The Unbroken Web, revisited

Last winter, I gave you a weekend gift — an explanation of Richard Adams’ “The Unbroken Web.” If you missed it back then, I hope you’ll follow the link, for Adams offers a compelling perspective on the source of creative inspiration.

This post came to mind as I read two instances of it this morning. In the first, Seth Godin tells of a friend who wrote a science fiction manuscript 25 years ago for a novel about a virus from outer space. Just as he was finishing it, Michael Crichton published The Andromeda Strain, which, well, you know what happened with that. Godin’s friend, Harry Harrison, threw his manuscript in the trash and half-jokingly noted that Crichton had “pre-stolen” his story.

The second is an article from The Inquisitr about rock guitarist Joe Satriani’s copyright suit against hot British rock band Coldplay and their “Song of the Year” Grammy-nominated “Viva La Vida.” The suit claims the Coldplay song incorporates “substantial original portions” of his 2004 song “If I Could Fly.” This YouTube mash-up of the two songs makes a pretty convincing argument for Satriani.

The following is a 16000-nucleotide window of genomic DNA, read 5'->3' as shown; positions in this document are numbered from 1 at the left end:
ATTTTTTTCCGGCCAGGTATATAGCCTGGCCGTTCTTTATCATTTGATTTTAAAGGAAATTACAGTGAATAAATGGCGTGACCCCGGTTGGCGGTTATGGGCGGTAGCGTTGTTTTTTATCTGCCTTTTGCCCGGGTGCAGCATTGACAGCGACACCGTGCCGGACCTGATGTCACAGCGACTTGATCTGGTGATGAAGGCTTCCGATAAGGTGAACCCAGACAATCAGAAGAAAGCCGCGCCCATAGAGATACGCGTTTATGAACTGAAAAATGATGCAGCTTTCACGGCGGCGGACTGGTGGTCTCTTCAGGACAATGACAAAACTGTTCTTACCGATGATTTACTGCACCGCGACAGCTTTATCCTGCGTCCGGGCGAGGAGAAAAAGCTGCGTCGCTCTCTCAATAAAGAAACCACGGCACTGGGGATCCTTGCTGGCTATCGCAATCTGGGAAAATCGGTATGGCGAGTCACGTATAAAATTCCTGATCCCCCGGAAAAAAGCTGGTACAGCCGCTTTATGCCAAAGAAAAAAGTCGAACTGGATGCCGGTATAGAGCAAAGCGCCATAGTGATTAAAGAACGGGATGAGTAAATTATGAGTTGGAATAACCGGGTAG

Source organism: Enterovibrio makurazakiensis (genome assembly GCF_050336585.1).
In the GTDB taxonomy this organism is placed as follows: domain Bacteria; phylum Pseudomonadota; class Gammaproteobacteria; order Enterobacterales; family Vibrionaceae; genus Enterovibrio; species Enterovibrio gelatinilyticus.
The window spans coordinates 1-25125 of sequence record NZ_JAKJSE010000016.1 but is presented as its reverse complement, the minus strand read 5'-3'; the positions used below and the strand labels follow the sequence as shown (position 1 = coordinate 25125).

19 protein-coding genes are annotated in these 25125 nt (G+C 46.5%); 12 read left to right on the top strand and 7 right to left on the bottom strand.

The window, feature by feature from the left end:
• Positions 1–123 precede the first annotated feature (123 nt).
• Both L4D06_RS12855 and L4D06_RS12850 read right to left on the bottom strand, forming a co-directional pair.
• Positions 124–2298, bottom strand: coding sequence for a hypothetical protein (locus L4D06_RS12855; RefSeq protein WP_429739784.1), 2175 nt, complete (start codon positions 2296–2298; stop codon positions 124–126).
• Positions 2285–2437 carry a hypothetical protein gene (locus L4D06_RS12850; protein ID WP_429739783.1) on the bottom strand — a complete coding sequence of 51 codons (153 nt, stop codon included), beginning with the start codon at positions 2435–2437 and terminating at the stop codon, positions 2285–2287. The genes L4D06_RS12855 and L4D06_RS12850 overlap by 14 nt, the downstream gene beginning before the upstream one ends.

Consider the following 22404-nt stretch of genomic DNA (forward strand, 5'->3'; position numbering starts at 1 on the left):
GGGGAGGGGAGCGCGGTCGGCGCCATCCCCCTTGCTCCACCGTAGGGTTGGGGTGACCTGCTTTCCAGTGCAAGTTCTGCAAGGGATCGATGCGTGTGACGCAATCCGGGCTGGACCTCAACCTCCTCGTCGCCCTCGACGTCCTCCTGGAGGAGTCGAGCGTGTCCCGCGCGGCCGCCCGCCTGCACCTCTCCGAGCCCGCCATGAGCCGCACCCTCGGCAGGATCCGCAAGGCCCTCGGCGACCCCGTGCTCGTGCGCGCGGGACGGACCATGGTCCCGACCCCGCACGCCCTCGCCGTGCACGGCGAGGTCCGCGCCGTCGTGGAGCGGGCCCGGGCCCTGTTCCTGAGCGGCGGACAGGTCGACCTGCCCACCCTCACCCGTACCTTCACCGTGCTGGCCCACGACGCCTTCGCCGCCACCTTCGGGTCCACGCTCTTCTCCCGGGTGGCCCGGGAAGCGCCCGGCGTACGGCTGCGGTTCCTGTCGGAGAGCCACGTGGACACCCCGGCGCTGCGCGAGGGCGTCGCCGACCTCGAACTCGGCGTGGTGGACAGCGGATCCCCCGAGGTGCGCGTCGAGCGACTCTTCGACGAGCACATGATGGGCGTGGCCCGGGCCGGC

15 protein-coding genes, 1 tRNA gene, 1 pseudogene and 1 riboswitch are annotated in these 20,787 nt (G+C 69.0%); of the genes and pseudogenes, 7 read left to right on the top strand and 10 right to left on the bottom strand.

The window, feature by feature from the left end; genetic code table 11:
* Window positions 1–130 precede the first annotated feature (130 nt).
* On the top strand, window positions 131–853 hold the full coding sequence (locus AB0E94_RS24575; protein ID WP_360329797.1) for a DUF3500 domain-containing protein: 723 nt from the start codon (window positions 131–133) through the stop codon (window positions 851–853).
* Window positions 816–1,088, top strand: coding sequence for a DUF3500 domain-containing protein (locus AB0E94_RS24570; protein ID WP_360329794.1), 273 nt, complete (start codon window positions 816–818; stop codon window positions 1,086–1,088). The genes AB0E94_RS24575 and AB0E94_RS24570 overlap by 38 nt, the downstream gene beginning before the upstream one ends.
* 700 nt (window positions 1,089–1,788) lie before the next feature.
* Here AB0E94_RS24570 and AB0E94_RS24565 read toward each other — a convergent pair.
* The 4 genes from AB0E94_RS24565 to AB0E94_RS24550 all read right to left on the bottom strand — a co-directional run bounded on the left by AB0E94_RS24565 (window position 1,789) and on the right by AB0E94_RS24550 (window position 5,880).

Now, I’m not saying that Coldplay didn’t “copy” Satriani’s song, nor am I saying Michael Crichton didn’t “pre-steal” Harrison’s book. I’m merely suggesting that creative concepts are often more than simply something that “pops” into somebody’s head, whereby that person then claims ownership and rights. I’m aware this is controversial stuff, but if you believe that Life is bigger than you are, you become witness to things mysterious and awesome. To me, Life is the source of creativity, whether that’s a reflection of everybody else, as Adams believes, or some external — yet internal — source doesn’t matter.

I just know it’s bigger than me.


  1. I listened when I saw this posted elsewhere, and having never heard Coldplay before, recognized Satriani … whether it’s in there or not, I heard it.

    And promptly went to Amazon an bought “Super Colossal” … a different Satriani album I didn’t have yet.



  1. […] but only some are artists, or Allen’s “dreamers.” These are people who touch Richard Adams’ Unbroken Web of creativity that is available — for free — to anyone and everyone. Consequently, creativity […]

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